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Biden Tracks Trump As China Trade Strategy ‘Won’t Rule Out New Tariffs’

Washington trade chief Katherine Tai is preparing to unveil the US administration’s plan for dealing with Beijing’s ‘lack of adherence to global trading norms’

Joe Biden
Joe Biden and his predecessors have been looking to boost US output of lithium, rare earths and other strategic minerals while balancing opposition from environmental and indigenous groups. Photo: Reuters.

US Trade chief Katherine Tai plans to challenge China over its failure to keep promises made in its ‘Phase 1’ trade deal struck with former president Donald Trump.

Senior Biden administration officials confirmed Tai will pursue a virtual meeting with Chinese Vice Premier Liu He to discuss the trade deal “soon” while starting a “targeted” process to revive exclusions for certain Chinese imports from punitive US tariffs.

However, she said she will not rule out the use of new tariffs to push China to meet the ‘Phase 1’ commitments made with Trump, the officials said.


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Tai will deliver a long-awaited statement outlining the Biden administration’s China trade strategy at the Center for Strategic and International Studies, a Washington think-tank, on Monday.

“For too long, China’s lack of adherence to global trading norms has undercut the prosperity of Americans and others around the world,” Tai is expected to say during her remarks, according to excerpts from her speech shared by the White House.

Tai will also say that she intends to have “frank conversations” with her counterpart in China. “That will include discussion over China’s performance under the Phase One Agreement and we will also directly engage with China on its industrial policies.”

Tai will not rule out the use of any trade tools to bring China into compliance with the deal, officials said. The deal is scheduled to expire at the end of 2021.

Excerpts from Tai’s remarks show she will raise commitments made by China that were intended to benefit American industries, including agriculture.



The Phase 1 deal was crafted at the end of 2019, just as the coronavirus outbreak was starting to emerge in China. The subsequent pandemic caused the steepest drop in global GDP since the 1930s Great Depression, wreaking havoc on trade flows and global supply chains, which continue to struggle as demand recovers.

China agreed to boost purchases of US farm and manufactured goods, energy and services by $200 billion above 2017 levels over two years.

The deal, which halted escalation of a trade war that heaped tariffs on hundreds of billions of dollars worth of goods from both countries, also called for China to improve protections for some US intellectual property and market access for American agricultural biotechnology and financial services firms.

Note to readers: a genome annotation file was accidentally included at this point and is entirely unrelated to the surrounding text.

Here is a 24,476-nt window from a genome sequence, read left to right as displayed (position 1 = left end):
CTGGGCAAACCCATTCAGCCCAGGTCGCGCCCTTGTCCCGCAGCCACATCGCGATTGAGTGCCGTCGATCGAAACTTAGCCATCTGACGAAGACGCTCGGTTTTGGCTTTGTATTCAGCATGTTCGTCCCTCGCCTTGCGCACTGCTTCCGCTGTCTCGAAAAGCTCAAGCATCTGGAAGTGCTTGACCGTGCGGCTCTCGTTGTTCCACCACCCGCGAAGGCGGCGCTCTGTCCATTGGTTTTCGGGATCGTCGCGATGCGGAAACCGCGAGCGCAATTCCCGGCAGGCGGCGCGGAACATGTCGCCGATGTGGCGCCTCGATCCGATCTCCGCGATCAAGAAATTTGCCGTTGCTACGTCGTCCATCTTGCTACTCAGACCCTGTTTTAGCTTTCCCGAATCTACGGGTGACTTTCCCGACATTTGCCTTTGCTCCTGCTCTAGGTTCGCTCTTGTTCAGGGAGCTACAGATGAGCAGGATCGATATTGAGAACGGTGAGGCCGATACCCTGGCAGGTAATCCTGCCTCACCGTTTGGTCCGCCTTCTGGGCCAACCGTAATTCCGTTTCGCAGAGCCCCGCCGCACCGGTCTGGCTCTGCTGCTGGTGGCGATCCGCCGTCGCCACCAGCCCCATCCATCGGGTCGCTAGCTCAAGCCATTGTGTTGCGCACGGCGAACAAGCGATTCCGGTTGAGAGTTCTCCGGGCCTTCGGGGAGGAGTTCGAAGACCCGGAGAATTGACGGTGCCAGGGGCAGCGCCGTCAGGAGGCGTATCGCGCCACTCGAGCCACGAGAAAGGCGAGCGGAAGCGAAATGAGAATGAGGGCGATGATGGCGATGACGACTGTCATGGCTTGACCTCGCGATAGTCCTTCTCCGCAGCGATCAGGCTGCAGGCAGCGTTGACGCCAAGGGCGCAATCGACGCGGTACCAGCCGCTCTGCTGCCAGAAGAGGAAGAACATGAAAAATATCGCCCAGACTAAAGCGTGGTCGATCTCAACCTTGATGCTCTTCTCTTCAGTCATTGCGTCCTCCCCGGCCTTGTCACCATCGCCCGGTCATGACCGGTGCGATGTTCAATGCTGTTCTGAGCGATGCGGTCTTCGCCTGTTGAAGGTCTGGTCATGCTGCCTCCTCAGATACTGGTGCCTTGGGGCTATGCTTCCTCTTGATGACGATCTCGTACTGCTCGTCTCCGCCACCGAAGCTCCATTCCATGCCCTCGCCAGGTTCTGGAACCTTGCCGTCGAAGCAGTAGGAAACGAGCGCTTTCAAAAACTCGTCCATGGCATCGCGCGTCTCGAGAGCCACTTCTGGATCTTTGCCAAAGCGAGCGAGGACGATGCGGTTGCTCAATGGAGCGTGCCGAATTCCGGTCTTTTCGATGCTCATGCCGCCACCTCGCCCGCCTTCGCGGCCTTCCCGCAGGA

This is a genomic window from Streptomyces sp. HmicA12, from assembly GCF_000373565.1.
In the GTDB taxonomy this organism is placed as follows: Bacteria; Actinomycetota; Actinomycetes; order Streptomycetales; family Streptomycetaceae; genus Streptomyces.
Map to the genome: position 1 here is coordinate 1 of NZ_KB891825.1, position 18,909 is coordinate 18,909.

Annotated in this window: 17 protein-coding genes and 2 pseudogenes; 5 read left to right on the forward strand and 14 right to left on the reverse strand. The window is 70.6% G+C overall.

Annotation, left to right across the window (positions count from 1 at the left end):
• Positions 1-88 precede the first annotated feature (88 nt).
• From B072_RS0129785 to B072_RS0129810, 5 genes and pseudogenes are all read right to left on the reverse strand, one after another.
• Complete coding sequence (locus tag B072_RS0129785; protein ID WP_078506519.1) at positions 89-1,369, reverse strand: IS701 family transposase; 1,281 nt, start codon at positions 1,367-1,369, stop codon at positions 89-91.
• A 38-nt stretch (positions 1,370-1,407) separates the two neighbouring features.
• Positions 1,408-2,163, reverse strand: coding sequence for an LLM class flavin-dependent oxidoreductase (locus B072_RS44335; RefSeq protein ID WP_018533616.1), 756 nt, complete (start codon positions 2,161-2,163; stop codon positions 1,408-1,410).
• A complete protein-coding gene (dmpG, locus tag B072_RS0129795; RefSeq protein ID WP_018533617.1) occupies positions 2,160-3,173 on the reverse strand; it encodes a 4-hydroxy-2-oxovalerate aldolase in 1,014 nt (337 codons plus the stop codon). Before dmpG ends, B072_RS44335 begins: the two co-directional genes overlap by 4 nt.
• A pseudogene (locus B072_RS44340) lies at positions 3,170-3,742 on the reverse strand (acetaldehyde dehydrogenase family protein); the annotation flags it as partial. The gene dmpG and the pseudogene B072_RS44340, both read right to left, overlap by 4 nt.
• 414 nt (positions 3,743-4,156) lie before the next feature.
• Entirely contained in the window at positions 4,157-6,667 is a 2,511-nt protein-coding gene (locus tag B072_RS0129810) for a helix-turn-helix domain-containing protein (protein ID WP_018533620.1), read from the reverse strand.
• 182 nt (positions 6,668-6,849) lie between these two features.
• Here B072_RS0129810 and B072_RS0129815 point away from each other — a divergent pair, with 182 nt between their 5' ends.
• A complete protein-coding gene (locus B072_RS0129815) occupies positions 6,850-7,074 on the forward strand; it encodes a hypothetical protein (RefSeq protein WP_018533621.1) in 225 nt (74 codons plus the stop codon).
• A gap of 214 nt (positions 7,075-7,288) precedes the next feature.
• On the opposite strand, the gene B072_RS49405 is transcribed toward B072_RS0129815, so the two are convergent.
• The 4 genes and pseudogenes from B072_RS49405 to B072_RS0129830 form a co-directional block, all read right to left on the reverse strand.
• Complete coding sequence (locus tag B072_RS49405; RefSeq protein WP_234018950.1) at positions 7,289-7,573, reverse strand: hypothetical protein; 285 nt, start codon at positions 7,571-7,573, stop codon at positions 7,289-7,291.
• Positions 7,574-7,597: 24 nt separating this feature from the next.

The coronavirus pandemic hit Chinese purchases of US goods hard, and they have been running at only 62% of the target, according to estimates by Chad Bown, a senior fellow at the Peterson Institute for International Economics.

US President Joe Biden kept in place the tariffs imposed by Trump as Tai conducted a top-to-bottom review of China trade policy. Biden officials have said little about their strategy, focusing instead this year on rebuilding ties with US allies to present a more united front to Beijing.



A system of exclusions from the tariffs of up to 25% on Chinese imports expired at end of 2020, except for some medical imports needed to fight the Covid pandemic. US officials said Tai would relaunch a new, “targeted” tariff exclusion process and would “keep open the potential for additional exclusion processes in the future.”

The United States will not pursue ‘Phase 2’ negotiations with China on deeper structural issues such as massive subsidies to vital industries that skew global markets, because Beijing is “doubling down on its authoritarian state-centric approach,” officials said.

Tai will run through a history of China’s failure to live up to its trade and reform commitments over the past two decades, from its accession to the World Trade Organization to the Phase 1 deal, the officials said.

“We recognise that China simply may not change, and that we have to have a strategy that deals with China as it is, rather than as we might wish it to be,” one of the officials said.


  • Reuters with additional editing by Sean O’Meara


Read more:

US Trade Chief Katherine Tai to Unveil China Trade Strategy on Monday


Sean O'Meara

Sean O'Meara is an Editor at Asia Financial. He has been a newspaper man for more than 30 years, working at local, regional and national titles in the UK as a writer, sub-editor, page designer and print editor. A football, cricket and rugby fan, he has a particular interest in sports finance.


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